Multiple phone calls, letters, and emails are exchanged. Everyone seems quite pleased and, "can't wait to meet you." Then you walk in with a blazer that barely buttons to disguise your growing belly and their jaws hit the floor. I'm not kidding you. I swear I should have taken a camera with me on some of those interviews. I knew there wasn't a chance in hell I was going to get hired even as I drove to each one, so I should have at least captured some of those moments for photo contests and such...I could have made millions recording the faces. Oh the faces were priceless! But I digress again...
I remember this one interview where the hiring attorney said to me, "I shouldn't say this, and you can probably sue me for it, but I can't hire you because I need someone immediately, not someone who is going to be taking six weeks maternity leave in the near future." When I mentioned I might not take a full six weeks maternity leave, or could work some from home, I was TOLD that six weeks is "what's best for you and the baby." You can imagine my outrage. I still remember the rant I let loose to my mom about the whole thing that afternoon...many f*** him's and god damn's were let fly.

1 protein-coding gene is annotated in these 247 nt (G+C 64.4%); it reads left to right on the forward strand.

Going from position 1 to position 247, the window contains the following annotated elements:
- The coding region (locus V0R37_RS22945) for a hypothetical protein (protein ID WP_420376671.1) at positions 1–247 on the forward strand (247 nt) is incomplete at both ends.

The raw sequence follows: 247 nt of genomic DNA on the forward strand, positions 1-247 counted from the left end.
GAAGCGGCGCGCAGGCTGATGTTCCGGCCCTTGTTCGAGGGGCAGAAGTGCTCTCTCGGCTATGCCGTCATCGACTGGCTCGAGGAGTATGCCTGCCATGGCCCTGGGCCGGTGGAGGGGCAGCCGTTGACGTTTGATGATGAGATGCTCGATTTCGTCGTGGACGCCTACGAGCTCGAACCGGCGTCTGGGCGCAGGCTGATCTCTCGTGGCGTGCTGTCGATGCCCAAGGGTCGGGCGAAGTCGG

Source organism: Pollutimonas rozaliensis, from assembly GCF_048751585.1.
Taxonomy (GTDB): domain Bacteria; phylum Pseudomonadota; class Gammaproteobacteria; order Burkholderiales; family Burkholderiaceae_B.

You can also imagine my outrage when, sixteen months later, that same employer called to offer me a job and I, having spent fifteen months at home with a newborn and little to no adult interaction, jumped at the opportunity. Yes...I jumped at the opportunity. So much for my moral and ethical standards.
I had spent a total of twenty months unemployed. Fifteen of those months were with newborn Samuel. And I look back on those fifteen months and smile and miss my little baby boy. Partly because I fear I will never again have newborn baby experiences again, and partly because I am so far removed from those newborn experiences that I can dress them up and make them pretty...when they were really anything but.
For the most part I enjoyed my time at home. Except for the mind-numbing boredom, it was fine. I got a lot of crafting and reading and cleaning done. OK...I lie about the cleaning. I've never been one to do much cleaning. But I was more on top of the mountain of laundry during that time. Washing baby clothes constantly was actually fun for me. I love all those little outfits.
But I felt like a complete and utter failure as far as my career was concerned. I mean, here I was with a law degree...I FINALLY passed the bar exam after three tries...and I was a stay at home mommy with $83,000 in school loan debt. As if the pregnant interviews weren't enough of a blow to my ego, I was no longer pregnant and still couldn't find a job. And I was BORED.
I wish I could tell people I loved staying home and that I found the experience of being a stay at home mommy a rewarding experience. But I didn't. I was bored to tears...literally. Many many many tears. I wanted to be happy, but I wasn't. And I felt guilty that I wasn't happy. I had friends who would have given anything to be able to stay home with their kids. And I personally thought they were freaks. Not that their desire was weird...but I didn't have that same desire. Maybe I was the freak?